Abraham Lincoln to Justin H. Butterfield, 10 August 18521Springfield Illinois
August 10 1852 Hon J Butterfield Commr[Commissioner] of the Gen Land office Washington City Dear Sir
When the Land office was opened here on the 26th July last for the entry of lands which had been withdrawn from market in consequence of the Central RailRoad more than one application was made for nearly or quite every tract so that a public auction had to take place2 At this auction a large number of tracts were run up very high some to between nine & ten Dollars per acre and struck off it being well understood at the time that the successful bidders had no intention of taking the lands and paying for them at their bids The next day or two after the last day of this Public auction to wit on the 31st July 1852 John T Stuart who had made no application before applied to the Register to enter at the minimum price of the lands bid off and forfeited as above the South East half of Section 28 the W[West]½ of Sec[Section] 29 the entire Sec 32 and the N[North]½ of Sec 33 all in township No[Number] 20 North of Range No 2 west of the 3d principal meredian— and tendered payment for the same The Register refused to
<Page 2>allow the entry & purchase but gave Stuart a certificate of the facts of the application and tender No other application was made for these lands on that day Some days after this these lands were again put up at public auction and all bid off at a Dollar & twenty five cents per acre under a combination doubtless among those who were concerned in making and forfeiting the former exorbitant bids. These last sales the Register & Receiver have ratified so far as in them lies and Stuart and I as interested with him wish to contest their legality and to insist on Stuarts’ legal right to have the lands upon his application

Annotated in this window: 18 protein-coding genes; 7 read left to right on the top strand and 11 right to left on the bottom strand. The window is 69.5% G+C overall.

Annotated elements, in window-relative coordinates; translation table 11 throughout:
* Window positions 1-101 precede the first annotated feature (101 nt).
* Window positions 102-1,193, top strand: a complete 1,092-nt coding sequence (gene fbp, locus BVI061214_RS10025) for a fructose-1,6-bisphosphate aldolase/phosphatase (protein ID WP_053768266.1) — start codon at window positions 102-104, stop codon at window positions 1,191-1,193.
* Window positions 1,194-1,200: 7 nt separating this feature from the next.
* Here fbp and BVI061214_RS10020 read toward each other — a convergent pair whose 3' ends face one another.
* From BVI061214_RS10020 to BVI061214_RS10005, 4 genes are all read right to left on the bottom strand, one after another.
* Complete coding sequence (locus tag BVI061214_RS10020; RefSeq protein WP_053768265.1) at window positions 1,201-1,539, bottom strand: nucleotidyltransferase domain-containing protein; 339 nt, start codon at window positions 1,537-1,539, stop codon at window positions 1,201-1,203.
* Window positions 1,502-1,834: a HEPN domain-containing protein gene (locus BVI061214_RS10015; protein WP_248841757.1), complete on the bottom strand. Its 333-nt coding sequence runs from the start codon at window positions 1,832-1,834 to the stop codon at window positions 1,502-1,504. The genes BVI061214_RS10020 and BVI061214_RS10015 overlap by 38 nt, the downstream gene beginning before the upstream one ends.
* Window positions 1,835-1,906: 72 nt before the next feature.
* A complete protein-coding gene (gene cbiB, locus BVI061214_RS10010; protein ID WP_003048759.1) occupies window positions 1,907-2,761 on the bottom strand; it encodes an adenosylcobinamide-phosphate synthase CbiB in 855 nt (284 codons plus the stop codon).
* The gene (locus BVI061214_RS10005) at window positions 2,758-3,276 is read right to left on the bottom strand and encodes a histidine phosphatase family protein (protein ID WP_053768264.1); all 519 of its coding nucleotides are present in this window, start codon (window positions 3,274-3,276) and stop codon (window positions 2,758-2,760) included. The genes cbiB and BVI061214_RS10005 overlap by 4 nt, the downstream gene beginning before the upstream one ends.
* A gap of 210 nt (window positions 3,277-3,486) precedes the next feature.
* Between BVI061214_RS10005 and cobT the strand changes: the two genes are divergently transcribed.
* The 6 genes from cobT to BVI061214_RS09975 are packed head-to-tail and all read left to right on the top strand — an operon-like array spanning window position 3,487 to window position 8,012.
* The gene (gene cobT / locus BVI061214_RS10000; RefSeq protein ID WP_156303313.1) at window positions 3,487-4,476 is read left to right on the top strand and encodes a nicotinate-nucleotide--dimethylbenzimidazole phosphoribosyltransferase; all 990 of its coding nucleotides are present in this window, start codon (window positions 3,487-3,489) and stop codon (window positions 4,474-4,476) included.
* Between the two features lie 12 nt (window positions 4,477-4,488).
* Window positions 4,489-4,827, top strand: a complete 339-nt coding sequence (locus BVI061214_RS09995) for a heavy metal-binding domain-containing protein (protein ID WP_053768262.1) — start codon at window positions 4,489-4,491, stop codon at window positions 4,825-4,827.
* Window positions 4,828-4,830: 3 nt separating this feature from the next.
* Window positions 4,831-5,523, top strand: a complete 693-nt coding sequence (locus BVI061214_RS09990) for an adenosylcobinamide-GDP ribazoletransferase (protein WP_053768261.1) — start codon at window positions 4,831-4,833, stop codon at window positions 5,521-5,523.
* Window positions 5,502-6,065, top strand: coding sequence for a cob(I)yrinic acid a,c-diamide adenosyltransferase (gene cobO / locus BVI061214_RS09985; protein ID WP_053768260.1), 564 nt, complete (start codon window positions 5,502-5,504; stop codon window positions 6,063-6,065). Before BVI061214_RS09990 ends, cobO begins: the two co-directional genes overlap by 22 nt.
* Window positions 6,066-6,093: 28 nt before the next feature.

Will you please do or advise us how todo what ever may be necessary to insure us a fair hearing of our caseYour obt[obedient] servantA. LincolnP. S Lest I be misunderstood I wish to say I do not intend by any thing I have said in the above letter to cast any censure upon the Register or Receiver here A. L. Again since writing the above I have been applied to by Mr William J Black who made an application and tender on the same day precisely as Stuart did (and whose claim in all respects is like Stuarts) for the entire Sec 27 the South half of Sec 33 and the entire Sec 34 in the same township & Range as Stuarts application3
<Page 3>I wish his case to be considered with StuartsYours &c[etc.] A Lincoln4
1This letter is attributed to Abraham Lincoln but is not in his hand.
Neither Roy P. Basler, editor of The Collected Works of Abraham Lincoln, nor the project editors have discovered the whereabouts of the original letter in Lincoln’s hand. In December 1933, Paul W. Gates, a professor of history at Bucknell University, who was conducting research in the Bureau of Land Management Records on the Illinois Central Railroad and federal land policy at the time, located this handwritten transcription of the letter enclosed in a letter from Richard M. Young, attorney for William J. Black, to John Wilson, Justin H. Butterfield’s successor as commissioner of the U.S. General Land Office, and sent it to the Abraham Lincoln Association. In 1953, Basler reported the original as missing. Project editors conducted a thorough search for the document in the Records of the Bureau of Land Management Records at the National Archives and did not locate it. In the absence of the original, project editors have adopted the handwritten letter provided by Gates and used by Basler.